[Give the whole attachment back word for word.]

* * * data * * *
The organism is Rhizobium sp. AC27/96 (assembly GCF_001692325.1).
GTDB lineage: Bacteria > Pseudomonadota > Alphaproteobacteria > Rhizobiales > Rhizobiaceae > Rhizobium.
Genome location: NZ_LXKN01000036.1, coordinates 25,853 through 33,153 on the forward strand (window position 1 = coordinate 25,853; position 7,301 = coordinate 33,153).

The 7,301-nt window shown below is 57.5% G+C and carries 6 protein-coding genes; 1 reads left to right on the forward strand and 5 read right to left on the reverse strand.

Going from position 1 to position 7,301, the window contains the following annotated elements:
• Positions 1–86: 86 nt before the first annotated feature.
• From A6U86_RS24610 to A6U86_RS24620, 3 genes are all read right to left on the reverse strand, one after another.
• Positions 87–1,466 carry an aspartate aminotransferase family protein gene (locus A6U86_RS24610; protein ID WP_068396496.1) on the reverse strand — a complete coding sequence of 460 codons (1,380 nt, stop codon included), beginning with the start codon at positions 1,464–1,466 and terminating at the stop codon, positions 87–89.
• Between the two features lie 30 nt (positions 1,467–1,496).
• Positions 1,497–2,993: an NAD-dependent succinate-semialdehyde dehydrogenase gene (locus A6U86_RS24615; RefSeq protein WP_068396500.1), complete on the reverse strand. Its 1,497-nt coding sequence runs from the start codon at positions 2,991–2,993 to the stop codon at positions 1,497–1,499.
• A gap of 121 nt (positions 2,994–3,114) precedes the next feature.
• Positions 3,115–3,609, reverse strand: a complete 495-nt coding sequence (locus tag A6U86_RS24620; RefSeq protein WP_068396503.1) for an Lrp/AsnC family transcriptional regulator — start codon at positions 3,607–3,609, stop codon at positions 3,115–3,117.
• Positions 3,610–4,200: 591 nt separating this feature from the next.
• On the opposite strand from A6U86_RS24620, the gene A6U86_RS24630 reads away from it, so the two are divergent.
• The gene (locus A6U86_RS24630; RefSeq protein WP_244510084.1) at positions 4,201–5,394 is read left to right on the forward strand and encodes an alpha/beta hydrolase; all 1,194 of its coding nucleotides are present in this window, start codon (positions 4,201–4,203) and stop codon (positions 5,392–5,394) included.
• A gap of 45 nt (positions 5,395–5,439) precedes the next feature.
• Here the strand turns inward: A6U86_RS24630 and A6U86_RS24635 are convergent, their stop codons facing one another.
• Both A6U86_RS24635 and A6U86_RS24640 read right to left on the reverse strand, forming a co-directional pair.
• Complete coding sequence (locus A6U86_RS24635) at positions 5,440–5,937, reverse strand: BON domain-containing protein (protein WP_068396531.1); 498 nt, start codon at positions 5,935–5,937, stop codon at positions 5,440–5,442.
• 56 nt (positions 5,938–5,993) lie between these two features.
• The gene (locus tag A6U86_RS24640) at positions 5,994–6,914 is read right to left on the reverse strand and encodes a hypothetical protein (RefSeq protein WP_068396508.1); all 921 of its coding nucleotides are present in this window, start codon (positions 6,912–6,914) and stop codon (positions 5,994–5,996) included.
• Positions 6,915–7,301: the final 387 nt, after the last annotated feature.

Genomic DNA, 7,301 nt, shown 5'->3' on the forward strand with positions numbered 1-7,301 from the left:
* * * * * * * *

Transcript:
The organism is Rhizobium sp. AC27/96 (assembly GCF_001692325.1).
GTDB lineage: Bacteria > Pseudomonadota > Alphaproteobacteria > Rhizobiales > Rhizobiaceae > Rhizobium.
Genome location: NZ_LXKN01000036.1, coordinates 25,853 through 33,153 on the forward strand (window position 1 = coordinate 25,853; position 7,301 = coordinate 33,153).

The 7,301-nt window shown below is 57.5% G+C and carries 6 protein-coding genes; 1 reads left to right on the forward strand and 5 read right to left on the reverse strand.

Going from position 1 to position 7,301, the window contains the following annotated elements:
• Positions 1–86: 86 nt before the first annotated feature.
• From A6U86_RS24610 to A6U86_RS24620, 3 genes are all read right to left on the reverse strand, one after another.
• Positions 87–1,466 carry an aspartate aminotransferase family protein gene (locus A6U86_RS24610; protein ID WP_068396496.1) on the reverse strand — a complete coding sequence of 460 codons (1,380 nt, stop codon included), beginning with the start codon at positions 1,464–1,466 and terminating at the stop codon, positions 87–89.
• Between the two features lie 30 nt (positions 1,467–1,496).
• Positions 1,497–2,993: an NAD-dependent succinate-semialdehyde dehydrogenase gene (locus A6U86_RS24615; RefSeq protein WP_068396500.1), complete on the reverse strand. Its 1,497-nt coding sequence runs from the start codon at positions 2,991–2,993 to the stop codon at positions 1,497–1,499.
• A gap of 121 nt (positions 2,994–3,114) precedes the next feature.
• Positions 3,115–3,609, reverse strand: a complete 495-nt coding sequence (locus tag A6U86_RS24620; RefSeq protein WP_068396503.1) for an Lrp/AsnC family transcriptional regulator — start codon at positions 3,607–3,609, stop codon at positions 3,115–3,117.
• Positions 3,610–4,200: 591 nt separating this feature from the next.
• On the opposite strand from A6U86_RS24620, the gene A6U86_RS24630 reads away from it, so the two are divergent.
• The gene (locus A6U86_RS24630; RefSeq protein WP_244510084.1) at positions 4,201–5,394 is read left to right on the forward strand and encodes an alpha/beta hydrolase; all 1,194 of its coding nucleotides are present in this window, start codon (positions 4,201–4,203) and stop codon (positions 5,392–5,394) included.
• A gap of 45 nt (positions 5,395–5,439) precedes the next feature.
• Here the strand turns inward: A6U86_RS24630 and A6U86_RS24635 are convergent, their stop codons facing one another.
• Both A6U86_RS24635 and A6U86_RS24640 read right to left on the reverse strand, forming a co-directional pair.
• Complete coding sequence (locus A6U86_RS24635) at positions 5,440–5,937, reverse strand: BON domain-containing protein (protein WP_068396531.1); 498 nt, start codon at positions 5,935–5,937, stop codon at positions 5,440–5,442.
• 56 nt (positions 5,938–5,993) lie between these two features.
• The gene (locus tag A6U86_RS24640) at positions 5,994–6,914 is read right to left on the reverse strand and encodes a hypothetical protein (RefSeq protein WP_068396508.1); all 921 of its coding nucleotides are present in this window, start codon (positions 6,912–6,914) and stop codon (positions 5,994–5,996) included.
• Positions 6,915–7,301: the final 387 nt, after the last annotated feature.

Genomic DNA, 7,301 nt, shown 5'->3' on the forward strand with positions numbered 1-7,301 from the left: